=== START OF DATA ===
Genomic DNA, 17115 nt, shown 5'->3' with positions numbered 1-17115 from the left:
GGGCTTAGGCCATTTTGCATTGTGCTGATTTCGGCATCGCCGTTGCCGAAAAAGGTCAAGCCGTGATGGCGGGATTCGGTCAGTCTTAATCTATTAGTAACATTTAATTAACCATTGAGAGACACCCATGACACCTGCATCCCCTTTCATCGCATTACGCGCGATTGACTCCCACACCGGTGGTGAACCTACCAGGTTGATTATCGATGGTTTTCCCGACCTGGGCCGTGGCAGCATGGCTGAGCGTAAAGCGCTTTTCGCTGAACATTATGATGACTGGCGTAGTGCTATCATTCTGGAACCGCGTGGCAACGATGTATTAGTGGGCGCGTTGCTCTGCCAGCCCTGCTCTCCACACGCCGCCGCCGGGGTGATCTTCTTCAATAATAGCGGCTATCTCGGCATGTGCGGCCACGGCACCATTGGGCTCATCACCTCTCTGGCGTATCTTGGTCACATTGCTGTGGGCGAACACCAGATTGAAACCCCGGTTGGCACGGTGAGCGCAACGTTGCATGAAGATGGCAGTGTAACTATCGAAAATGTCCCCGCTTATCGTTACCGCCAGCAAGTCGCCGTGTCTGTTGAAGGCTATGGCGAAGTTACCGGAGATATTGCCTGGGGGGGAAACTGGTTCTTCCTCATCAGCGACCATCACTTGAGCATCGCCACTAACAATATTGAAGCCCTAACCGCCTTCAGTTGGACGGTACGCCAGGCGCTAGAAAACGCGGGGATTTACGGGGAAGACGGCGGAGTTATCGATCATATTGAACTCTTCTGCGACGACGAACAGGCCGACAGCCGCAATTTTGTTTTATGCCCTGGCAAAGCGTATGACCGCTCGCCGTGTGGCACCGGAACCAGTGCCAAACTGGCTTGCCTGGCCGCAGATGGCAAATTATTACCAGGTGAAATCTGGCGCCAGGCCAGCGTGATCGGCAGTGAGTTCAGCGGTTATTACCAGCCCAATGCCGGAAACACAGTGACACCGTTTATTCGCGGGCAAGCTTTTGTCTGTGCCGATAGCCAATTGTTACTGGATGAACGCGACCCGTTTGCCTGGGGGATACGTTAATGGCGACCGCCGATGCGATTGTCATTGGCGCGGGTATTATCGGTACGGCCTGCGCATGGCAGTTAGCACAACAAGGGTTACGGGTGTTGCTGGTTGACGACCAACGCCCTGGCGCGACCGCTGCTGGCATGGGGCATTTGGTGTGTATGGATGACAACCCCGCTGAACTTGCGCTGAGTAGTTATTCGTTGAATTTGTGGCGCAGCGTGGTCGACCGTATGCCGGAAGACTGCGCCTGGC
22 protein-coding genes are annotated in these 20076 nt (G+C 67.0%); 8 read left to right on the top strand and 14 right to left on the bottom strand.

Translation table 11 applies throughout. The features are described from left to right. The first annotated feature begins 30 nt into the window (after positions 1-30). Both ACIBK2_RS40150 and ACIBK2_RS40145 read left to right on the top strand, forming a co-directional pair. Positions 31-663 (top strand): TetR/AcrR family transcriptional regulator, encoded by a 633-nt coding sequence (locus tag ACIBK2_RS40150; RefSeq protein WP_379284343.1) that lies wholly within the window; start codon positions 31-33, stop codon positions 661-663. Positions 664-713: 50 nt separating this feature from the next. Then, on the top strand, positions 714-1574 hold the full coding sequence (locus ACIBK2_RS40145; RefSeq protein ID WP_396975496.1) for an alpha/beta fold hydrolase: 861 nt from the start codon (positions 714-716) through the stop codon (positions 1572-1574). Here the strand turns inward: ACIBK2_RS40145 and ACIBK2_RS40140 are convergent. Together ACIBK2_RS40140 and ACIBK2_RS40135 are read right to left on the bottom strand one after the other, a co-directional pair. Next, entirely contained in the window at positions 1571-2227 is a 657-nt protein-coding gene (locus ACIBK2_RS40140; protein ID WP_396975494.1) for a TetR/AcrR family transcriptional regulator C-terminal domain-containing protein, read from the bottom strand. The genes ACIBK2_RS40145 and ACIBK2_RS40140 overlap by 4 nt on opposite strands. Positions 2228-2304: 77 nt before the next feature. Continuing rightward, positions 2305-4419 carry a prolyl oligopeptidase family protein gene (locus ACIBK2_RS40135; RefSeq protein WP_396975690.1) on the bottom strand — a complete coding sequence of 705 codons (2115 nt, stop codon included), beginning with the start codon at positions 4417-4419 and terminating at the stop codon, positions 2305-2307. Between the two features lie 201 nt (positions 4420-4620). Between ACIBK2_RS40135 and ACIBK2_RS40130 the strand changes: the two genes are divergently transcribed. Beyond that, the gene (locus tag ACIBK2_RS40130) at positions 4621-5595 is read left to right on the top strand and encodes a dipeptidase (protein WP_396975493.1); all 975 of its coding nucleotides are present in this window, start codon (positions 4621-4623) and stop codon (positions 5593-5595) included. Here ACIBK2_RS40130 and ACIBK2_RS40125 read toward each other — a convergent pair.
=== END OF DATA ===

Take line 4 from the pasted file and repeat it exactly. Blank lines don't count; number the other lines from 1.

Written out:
Translation table 11 applies throughout. The features are described from left to right. The first annotated feature begins 30 nt into the window (after positions 1-30). Both ACIBK2_RS40150 and ACIBK2_RS40145 read left to right on the top strand, forming a co-directional pair. Positions 31-663 (top strand): TetR/AcrR family transcriptional regulator, encoded by a 633-nt coding sequence (locus tag ACIBK2_RS40150; RefSeq protein WP_379284343.1) that lies wholly within the window; start codon positions 31-33, stop codon positions 661-663. Positions 664-713: 50 nt separating this feature from the next. Then, on the top strand, positions 714-1574 hold the full coding sequence (locus ACIBK2_RS40145; RefSeq protein ID WP_396975496.1) for an alpha/beta fold hydrolase: 861 nt from the start codon (positions 714-716) through the stop codon (positions 1572-1574). Here the strand turns inward: ACIBK2_RS40145 and ACIBK2_RS40140 are convergent. Together ACIBK2_RS40140 and ACIBK2_RS40135 are read right to left on the bottom strand one after the other, a co-directional pair. Next, entirely contained in the window at positions 1571-2227 is a 657-nt protein-coding gene (locus ACIBK2_RS40140; protein ID WP_396975494.1) for a TetR/AcrR family transcriptional regulator C-terminal domain-containing protein, read from the bottom strand. The genes ACIBK2_RS40145 and ACIBK2_RS40140 overlap by 4 nt on opposite strands. Positions 2228-2304: 77 nt before the next feature. Continuing rightward, positions 2305-4419 carry a prolyl oligopeptidase family protein gene (locus ACIBK2_RS40135; RefSeq protein WP_396975690.1) on the bottom strand — a complete coding sequence of 705 codons (2115 nt, stop codon included), beginning with the start codon at positions 4417-4419 and terminating at the stop codon, positions 2305-2307. Between the two features lie 201 nt (positions 4420-4620). Between ACIBK2_RS40135 and ACIBK2_RS40130 the strand changes: the two genes are divergently transcribed. Beyond that, the gene (locus tag ACIBK2_RS40130) at positions 4621-5595 is read left to right on the top strand and encodes a dipeptidase (protein WP_396975493.1); all 975 of its coding nucleotides are present in this window, start codon (positions 4621-4623) and stop codon (positions 5593-5595) included. Here ACIBK2_RS40130 and ACIBK2_RS40125 read toward each other — a convergent pair.